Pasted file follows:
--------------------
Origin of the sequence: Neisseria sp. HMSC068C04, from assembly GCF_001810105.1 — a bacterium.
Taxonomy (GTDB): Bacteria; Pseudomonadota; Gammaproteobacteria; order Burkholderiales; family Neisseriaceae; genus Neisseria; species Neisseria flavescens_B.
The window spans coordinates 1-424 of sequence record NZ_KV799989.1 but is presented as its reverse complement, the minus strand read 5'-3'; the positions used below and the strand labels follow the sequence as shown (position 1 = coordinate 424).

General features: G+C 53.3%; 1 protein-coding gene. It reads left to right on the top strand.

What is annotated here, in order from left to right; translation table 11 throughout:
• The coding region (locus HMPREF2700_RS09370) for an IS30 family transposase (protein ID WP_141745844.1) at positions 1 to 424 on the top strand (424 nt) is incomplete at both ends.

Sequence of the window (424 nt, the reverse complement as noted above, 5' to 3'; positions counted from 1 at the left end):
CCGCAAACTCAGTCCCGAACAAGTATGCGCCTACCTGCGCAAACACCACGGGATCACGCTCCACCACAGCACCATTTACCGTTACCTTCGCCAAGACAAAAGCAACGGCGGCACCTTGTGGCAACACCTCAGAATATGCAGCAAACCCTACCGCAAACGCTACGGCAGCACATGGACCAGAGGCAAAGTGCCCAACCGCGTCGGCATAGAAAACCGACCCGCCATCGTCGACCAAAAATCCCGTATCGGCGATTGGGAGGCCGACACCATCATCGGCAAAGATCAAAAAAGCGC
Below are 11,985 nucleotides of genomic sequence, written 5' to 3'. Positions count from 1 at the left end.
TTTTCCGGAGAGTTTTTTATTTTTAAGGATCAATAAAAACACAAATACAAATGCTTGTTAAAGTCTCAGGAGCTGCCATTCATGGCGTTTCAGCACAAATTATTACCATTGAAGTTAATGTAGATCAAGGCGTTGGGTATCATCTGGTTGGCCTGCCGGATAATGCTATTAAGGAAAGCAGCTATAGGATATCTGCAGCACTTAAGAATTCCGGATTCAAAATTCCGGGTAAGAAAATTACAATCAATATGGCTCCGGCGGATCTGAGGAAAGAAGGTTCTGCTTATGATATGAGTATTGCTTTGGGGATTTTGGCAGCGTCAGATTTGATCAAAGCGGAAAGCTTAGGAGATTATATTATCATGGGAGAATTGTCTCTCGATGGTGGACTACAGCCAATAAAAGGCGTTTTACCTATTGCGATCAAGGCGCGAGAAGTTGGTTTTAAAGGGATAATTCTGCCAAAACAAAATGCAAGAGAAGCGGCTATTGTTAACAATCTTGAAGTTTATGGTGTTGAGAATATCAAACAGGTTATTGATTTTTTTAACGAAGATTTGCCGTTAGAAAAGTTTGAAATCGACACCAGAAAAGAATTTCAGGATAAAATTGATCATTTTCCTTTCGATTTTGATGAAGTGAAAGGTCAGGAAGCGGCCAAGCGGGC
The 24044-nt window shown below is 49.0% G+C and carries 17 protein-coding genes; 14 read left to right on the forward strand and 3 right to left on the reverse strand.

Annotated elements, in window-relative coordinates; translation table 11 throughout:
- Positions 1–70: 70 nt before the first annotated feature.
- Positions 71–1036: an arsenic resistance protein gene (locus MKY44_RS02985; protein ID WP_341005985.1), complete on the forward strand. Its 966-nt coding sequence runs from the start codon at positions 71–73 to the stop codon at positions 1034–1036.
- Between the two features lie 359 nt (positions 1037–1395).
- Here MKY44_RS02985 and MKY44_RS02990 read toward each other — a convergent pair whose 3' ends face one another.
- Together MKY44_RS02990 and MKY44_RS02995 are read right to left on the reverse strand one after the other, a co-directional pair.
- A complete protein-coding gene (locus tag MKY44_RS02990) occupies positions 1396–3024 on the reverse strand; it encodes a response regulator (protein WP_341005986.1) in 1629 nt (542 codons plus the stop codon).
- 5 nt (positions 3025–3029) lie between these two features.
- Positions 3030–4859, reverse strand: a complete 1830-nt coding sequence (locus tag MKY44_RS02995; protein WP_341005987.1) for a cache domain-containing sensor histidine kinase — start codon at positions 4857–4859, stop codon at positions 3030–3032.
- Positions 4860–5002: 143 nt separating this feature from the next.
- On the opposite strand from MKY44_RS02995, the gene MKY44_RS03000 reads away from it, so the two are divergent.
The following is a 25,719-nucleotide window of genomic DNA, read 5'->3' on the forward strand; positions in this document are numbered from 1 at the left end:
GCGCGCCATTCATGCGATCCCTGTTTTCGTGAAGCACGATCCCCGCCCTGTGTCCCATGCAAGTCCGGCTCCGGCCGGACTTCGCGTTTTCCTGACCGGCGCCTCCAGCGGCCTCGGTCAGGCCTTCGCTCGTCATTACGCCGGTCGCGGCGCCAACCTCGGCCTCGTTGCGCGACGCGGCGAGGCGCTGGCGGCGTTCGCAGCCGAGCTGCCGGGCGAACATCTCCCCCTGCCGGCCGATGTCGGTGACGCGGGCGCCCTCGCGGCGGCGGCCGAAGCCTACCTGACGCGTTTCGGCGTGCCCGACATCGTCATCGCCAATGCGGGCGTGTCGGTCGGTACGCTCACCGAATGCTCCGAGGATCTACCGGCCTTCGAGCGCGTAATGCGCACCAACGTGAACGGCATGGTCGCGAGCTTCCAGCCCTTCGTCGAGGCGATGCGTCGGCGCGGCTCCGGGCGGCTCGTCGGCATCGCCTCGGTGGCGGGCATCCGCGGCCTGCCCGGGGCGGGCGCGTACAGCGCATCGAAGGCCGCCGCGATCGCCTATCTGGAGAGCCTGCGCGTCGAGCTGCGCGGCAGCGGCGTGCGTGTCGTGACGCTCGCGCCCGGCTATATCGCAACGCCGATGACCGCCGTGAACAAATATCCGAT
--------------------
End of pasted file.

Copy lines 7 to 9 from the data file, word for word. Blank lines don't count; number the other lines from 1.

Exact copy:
Sequence of the window (424 nt, the reverse complement as noted above, 5' to 3'; positions counted from 1 at the left end):
CCGCAAACTCAGTCCCGAACAAGTATGCGCCTACCTGCGCAAACACCACGGGATCACGCTCCACCACAGCACCATTTACCGTTACCTTCGCCAAGACAAAAGCAACGGCGGCACCTTGTGGCAACACCTCAGAATATGCAGCAAACCCTACCGCAAACGCTACGGCAGCACATGGACCAGAGGCAAAGTGCCCAACCGCGTCGGCATAGAAAACCGACCCGCCATCGTCGACCAAAAATCCCGTATCGGCGATTGGGAGGCCGACACCATCATCGGCAAAGATCAAAAAAGCGC
Below are 11,985 nucleotides of genomic sequence, written 5' to 3'. Positions count from 1 at the left end.